Plebgate meme – another example of ‘truthiness’?

As the ‘plebgate’ row continues to make the headlines in UK news headlines is this yet another example of ‘truthiness’ and what fuels memes are not facts but rather what we want to believe?

The story unfolds of how Andrew Mitchell, a Government Minister, was originally accused of calling a police officer a ‘pleb’ after refusing to let him ride his bicycle through the Downing Street’s main gates. Now it emerges that he may not after all have actually used the word, along with its connotations, and the three officers involved in the incident, as well as their Police Federation, may be culpable of not telling the truth.

Regardless of the verifiable facts of the situation or what was exactly said in the incident, it reveals a far greater truth: we believe the facts we want to believe.

If subsequent disclosures reveal that the Minister Andrew Mitchell never said ‘pleb’, or anything like it, the reality remains that there are many people who wished he had said it, wanted him to have said it, and still continue to have a reality in their heads that he did say it.

No amount of ‘facts’ are going to dislodge that perception. The perception is like a comfort blanket of the ‘world-as-they-would-like-it’.

Welcome to the world of ‘truthiness’.

A major philosophical concept, well at least a label, was not created by a philosopher – but by a comedian. During an episode of the political satire show ‘The Colbert Report’ comedian Stephen Colbert coined the word ‘truthiness’. It means in essence: ‘the quality of stating concepts one wishes or believes to be true, rather than the facts.’

Our reality is that we all see the world through ‘truthiness glasses’.

Perceptions are just as valid as facts in our mental landscapes, certainly, when it comes to triggering belief, behaviours and reactions to Tory Government Ministers, who you might not like, or tolerate, but retain the right to sneer at their apparent privileged non-pleb backgrounds.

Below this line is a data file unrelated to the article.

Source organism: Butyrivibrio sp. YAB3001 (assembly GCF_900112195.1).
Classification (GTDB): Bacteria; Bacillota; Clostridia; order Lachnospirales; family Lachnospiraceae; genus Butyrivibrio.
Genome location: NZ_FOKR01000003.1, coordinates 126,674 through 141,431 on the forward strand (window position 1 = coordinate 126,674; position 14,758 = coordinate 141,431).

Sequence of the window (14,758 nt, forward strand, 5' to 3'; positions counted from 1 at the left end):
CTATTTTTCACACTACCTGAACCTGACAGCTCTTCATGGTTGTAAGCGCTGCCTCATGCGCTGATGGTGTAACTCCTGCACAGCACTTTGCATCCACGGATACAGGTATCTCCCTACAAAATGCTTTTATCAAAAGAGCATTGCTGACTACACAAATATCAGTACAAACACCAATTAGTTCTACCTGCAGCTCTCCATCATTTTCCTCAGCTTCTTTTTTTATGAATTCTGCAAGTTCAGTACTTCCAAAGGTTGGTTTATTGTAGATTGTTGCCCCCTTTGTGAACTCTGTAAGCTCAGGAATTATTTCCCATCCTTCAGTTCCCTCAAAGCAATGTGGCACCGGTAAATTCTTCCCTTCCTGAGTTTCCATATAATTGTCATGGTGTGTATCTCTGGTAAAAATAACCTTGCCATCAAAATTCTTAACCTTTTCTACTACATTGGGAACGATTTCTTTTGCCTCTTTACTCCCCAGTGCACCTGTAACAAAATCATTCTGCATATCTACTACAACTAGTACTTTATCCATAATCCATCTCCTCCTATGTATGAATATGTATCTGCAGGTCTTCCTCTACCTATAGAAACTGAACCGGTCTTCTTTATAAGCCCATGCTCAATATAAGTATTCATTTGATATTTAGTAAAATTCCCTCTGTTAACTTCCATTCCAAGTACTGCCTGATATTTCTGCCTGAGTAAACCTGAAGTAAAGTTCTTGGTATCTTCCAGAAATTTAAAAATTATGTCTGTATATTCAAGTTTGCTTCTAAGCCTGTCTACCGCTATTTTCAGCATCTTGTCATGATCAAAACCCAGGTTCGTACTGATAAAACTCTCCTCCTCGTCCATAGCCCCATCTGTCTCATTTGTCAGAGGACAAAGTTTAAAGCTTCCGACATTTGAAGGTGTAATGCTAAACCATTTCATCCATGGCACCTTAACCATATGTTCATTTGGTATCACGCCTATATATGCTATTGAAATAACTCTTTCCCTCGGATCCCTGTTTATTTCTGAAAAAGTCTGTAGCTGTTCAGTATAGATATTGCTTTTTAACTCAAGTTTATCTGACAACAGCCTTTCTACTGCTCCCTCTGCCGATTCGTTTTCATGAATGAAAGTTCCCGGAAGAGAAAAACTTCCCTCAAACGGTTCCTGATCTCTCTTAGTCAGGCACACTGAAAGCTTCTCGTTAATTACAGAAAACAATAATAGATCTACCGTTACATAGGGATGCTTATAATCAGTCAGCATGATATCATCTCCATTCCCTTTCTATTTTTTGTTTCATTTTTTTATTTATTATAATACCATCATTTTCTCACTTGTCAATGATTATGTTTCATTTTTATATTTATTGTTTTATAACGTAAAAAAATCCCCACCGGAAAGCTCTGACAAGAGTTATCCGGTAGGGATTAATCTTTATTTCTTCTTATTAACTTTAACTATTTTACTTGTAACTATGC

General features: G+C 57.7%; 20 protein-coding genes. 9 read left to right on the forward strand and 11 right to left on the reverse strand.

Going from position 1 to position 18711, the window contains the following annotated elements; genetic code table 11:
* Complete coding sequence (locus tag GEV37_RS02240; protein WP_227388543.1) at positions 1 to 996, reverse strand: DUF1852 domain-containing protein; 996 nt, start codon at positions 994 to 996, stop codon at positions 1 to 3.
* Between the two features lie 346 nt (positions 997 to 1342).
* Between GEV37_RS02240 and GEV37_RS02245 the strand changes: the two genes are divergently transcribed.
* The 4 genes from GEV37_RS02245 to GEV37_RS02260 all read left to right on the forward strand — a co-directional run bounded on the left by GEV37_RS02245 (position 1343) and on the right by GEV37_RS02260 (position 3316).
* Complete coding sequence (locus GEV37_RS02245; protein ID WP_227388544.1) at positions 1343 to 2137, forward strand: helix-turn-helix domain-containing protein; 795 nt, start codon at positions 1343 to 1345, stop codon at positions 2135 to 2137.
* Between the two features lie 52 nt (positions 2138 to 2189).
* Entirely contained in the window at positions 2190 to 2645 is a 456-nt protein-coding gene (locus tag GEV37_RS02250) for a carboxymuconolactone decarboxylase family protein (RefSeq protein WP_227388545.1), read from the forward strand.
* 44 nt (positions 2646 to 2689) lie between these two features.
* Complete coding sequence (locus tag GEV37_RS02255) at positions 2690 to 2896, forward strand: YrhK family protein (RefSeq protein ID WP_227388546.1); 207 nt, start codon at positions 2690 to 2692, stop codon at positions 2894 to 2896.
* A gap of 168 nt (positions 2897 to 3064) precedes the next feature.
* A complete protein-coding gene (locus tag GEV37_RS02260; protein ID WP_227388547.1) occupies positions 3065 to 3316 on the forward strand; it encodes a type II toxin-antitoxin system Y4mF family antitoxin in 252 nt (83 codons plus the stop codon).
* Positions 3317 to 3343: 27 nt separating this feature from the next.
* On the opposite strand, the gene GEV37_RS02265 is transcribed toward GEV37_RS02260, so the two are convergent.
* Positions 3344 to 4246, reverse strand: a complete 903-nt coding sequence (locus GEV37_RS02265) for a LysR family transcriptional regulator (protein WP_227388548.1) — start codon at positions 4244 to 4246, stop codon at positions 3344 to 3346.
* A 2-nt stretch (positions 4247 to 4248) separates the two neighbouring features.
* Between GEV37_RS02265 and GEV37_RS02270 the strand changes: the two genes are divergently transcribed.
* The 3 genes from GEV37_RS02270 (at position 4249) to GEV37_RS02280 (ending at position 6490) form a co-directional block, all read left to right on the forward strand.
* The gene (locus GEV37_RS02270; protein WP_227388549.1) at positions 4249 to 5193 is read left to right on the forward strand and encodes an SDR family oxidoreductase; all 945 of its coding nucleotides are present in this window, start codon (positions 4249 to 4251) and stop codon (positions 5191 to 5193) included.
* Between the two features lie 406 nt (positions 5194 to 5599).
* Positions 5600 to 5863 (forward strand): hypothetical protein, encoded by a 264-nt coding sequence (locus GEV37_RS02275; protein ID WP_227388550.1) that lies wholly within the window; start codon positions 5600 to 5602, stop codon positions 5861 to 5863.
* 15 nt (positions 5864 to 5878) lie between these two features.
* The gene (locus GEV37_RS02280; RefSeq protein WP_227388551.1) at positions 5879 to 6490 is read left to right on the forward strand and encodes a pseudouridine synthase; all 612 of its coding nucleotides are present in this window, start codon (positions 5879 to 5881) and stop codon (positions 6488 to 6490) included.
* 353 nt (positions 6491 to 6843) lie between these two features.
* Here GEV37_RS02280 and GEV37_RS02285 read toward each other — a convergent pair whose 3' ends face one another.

Let us first examine a scientific definition of ‘Perception’: ‘Perception is the process by which organisms interpret and organize sensation to produce a meaningful experience of the world where sensory stimulation is translated into an organized mental experience.’ (Source: Peter Lindsay and Donals A Norman: ‘Human Information Processing: An introduction to psychology’)
You are the only one who can tap into your perceptions – and how do you know you are really perceiving what you are perceiving? A conundrumm mitigating against 100% external validation.

When you might receive contradictory information/facts you can refuse to belive the new statement. You erect a barrier in your mental landscape preventing recognition of ‘the truth’ of this new information.

You do not want the dissonance,  the anxiety to upset your existing world view, which acts as a magnet for any negative information and precludes contradictory data, otherwise your truthiness, your definition of truth, would need to be re-evaluated.

So, it does not matter if Andrew Mitchell said ‘pleb’ or not, in terms of being validated by data. You can have your own facts. We all cultivate positive illusions about ourselves to boost or protect our self esteem, make ourselves happier, and to cope with difficult challenges.

Our brain’s reticular activating system filters how we see the world, filtering incoming data according to what you want to see. We prime ourselves to notice certain things; implicitly we do not see other things.

On the one hand truthiness is what some people want to exist.

So, if you want the reality of ‘Andrew-Mitchell-saying-Plebgate’ to exist, perhaps to demonstrate how you may either not like Tory politicians or if did vote for them but don’t feel comfortably aligned with who they are, want to create a social distance with them.

On the other hand truthiness is what some people want to exist.

And that’s the truthiness of it.

What truth are you deciding upon?


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